With a continental climate, you can definitely grow kale. However, there is a shorter window of opportunity, so you will have to plan accordingly.

If you are growing kale in the spring, while you don’t have to wait for the threat of frost to be over, you do need to make sure the ground is warm enough to dig up.

Furthermore, if you are growing kale in the fall, you might want to plant the seeds earlier, in September, if your winters get especially cold.

Polar Climate

Unfortunately, there is not enough sunlight in a polar climate to grow kale.

Choosing Kale Seeds

Kale has a lovely look to it, with large bushy leaves that curl around the edges. Some kale grows outwards with its leaves while other varieties make a circular pattern that is quite beautiful.

For those who are a bit impatient, Red Russian is a nice, early crop. It has a redder color to it and its leaves are quite tender.

Vates is another popular variety and as a bonus its leaves won’t turn yellow when it gets cold out. Its leaves have a deep blue-green color to them.

If you are worried about frost and want to plant kale in the fall, Winterbor is a good variety to consider. It is similar to the Vates variety with blue-green leaves but is more frost tolerant.

How to Plant Kale Seeds  

One of the really nice aspects when it comes to planting kale is that you can start it either in early spring or in late summer. This means that you can actually have two crops of kale each year, which is perfect for those that love the leafy green vegetable.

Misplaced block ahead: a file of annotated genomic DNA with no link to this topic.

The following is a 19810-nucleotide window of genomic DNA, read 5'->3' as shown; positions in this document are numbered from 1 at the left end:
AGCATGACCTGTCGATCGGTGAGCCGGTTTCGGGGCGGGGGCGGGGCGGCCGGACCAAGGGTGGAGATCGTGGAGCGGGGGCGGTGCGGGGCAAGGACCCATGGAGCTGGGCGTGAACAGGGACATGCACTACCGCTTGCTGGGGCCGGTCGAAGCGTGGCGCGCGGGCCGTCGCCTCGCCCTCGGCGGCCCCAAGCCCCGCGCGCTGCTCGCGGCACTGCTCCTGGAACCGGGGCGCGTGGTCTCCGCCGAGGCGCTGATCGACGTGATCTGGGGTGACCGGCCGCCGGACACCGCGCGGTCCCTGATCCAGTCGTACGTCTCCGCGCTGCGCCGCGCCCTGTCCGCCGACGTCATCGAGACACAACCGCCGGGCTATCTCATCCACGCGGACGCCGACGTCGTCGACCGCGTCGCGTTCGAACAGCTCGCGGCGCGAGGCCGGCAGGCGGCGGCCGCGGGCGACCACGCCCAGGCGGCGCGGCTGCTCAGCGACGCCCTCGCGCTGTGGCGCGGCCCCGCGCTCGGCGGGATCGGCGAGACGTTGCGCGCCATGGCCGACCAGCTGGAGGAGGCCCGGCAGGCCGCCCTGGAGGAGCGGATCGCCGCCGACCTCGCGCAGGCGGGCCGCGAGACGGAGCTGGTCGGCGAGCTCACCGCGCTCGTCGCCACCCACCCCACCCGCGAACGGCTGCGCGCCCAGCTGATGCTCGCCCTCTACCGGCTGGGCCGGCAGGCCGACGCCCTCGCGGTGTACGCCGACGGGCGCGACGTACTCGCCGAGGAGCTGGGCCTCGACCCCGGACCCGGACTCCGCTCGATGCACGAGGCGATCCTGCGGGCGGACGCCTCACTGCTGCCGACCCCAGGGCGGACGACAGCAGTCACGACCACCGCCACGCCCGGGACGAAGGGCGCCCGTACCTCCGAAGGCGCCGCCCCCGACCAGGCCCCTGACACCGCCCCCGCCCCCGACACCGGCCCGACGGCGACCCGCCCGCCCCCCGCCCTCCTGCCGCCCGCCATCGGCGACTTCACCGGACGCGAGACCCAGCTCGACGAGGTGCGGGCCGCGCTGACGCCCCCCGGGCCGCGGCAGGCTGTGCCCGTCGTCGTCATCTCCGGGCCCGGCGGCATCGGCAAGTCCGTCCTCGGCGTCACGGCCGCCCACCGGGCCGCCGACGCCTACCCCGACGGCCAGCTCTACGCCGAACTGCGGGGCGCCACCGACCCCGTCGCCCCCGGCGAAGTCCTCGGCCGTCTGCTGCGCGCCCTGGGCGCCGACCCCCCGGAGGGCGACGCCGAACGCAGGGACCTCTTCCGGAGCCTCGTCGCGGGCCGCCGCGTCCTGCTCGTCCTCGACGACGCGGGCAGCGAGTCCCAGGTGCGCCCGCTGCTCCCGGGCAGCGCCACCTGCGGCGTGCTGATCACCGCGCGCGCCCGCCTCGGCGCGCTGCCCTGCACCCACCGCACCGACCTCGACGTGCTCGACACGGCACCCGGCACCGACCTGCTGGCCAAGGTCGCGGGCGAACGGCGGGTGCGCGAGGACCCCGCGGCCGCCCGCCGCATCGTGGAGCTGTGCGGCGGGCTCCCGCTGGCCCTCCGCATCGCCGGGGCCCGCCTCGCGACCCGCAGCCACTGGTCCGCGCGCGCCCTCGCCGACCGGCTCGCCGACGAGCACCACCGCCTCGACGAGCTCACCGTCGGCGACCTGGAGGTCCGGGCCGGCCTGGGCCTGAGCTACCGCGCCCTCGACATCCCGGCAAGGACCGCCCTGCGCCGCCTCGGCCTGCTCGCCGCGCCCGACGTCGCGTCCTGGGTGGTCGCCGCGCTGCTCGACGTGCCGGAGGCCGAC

Kale does best in cooler weather, and you can even start the seeds before the last frost. For spring planting, aim to plant kale seeds three to four weeks before the last frost. Depending on where you live, this could range from February to April.

For those wanting a fall crop, plant your kale seeds in September as you want it to grow when the weather is cooler, but not leave it too late as it won’t grow in frozen ground.

To pick a location for your kale seeds, you have many options. Kale can grow in regular gardens, raised garden beds, and even patio containers. Even if you have a small backyard, there is room for kale.